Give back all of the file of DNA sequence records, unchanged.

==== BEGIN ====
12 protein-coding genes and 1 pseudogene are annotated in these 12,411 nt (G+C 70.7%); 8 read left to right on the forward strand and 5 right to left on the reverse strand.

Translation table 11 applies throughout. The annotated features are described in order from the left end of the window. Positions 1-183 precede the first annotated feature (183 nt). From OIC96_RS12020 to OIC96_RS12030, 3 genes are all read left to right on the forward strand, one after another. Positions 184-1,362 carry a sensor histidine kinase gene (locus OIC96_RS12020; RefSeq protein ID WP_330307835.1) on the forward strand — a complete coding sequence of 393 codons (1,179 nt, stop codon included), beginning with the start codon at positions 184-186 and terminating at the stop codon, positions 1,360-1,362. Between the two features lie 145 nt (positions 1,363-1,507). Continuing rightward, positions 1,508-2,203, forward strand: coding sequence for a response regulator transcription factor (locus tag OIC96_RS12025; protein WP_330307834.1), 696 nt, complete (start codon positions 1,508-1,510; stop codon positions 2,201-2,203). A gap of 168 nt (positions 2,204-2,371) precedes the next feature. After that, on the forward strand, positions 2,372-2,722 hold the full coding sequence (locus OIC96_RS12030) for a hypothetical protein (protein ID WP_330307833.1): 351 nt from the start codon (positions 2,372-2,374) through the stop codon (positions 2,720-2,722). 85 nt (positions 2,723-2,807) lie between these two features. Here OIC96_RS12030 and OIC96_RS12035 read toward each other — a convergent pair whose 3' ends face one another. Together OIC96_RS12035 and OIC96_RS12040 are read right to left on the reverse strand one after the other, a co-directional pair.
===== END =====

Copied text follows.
12 protein-coding genes and 1 pseudogene are annotated in these 12,411 nt (G+C 70.7%); 8 read left to right on the forward strand and 5 right to left on the reverse strand.

Translation table 11 applies throughout. The annotated features are described in order from the left end of the window. Positions 1-183 precede the first annotated feature (183 nt). From OIC96_RS12020 to OIC96_RS12030, 3 genes are all read left to right on the forward strand, one after another. Positions 184-1,362 carry a sensor histidine kinase gene (locus OIC96_RS12020; RefSeq protein ID WP_330307835.1) on the forward strand — a complete coding sequence of 393 codons (1,179 nt, stop codon included), beginning with the start codon at positions 184-186 and terminating at the stop codon, positions 1,360-1,362. Between the two features lie 145 nt (positions 1,363-1,507). Continuing rightward, positions 1,508-2,203, forward strand: coding sequence for a response regulator transcription factor (locus tag OIC96_RS12025; protein WP_330307834.1), 696 nt, complete (start codon positions 1,508-1,510; stop codon positions 2,201-2,203). A gap of 168 nt (positions 2,204-2,371) precedes the next feature. After that, on the forward strand, positions 2,372-2,722 hold the full coding sequence (locus OIC96_RS12030) for a hypothetical protein (protein ID WP_330307833.1): 351 nt from the start codon (positions 2,372-2,374) through the stop codon (positions 2,720-2,722). 85 nt (positions 2,723-2,807) lie between these two features. Here OIC96_RS12030 and OIC96_RS12035 read toward each other — a convergent pair whose 3' ends face one another. Together OIC96_RS12035 and OIC96_RS12040 are read right to left on the reverse strand one after the other, a co-directional pair.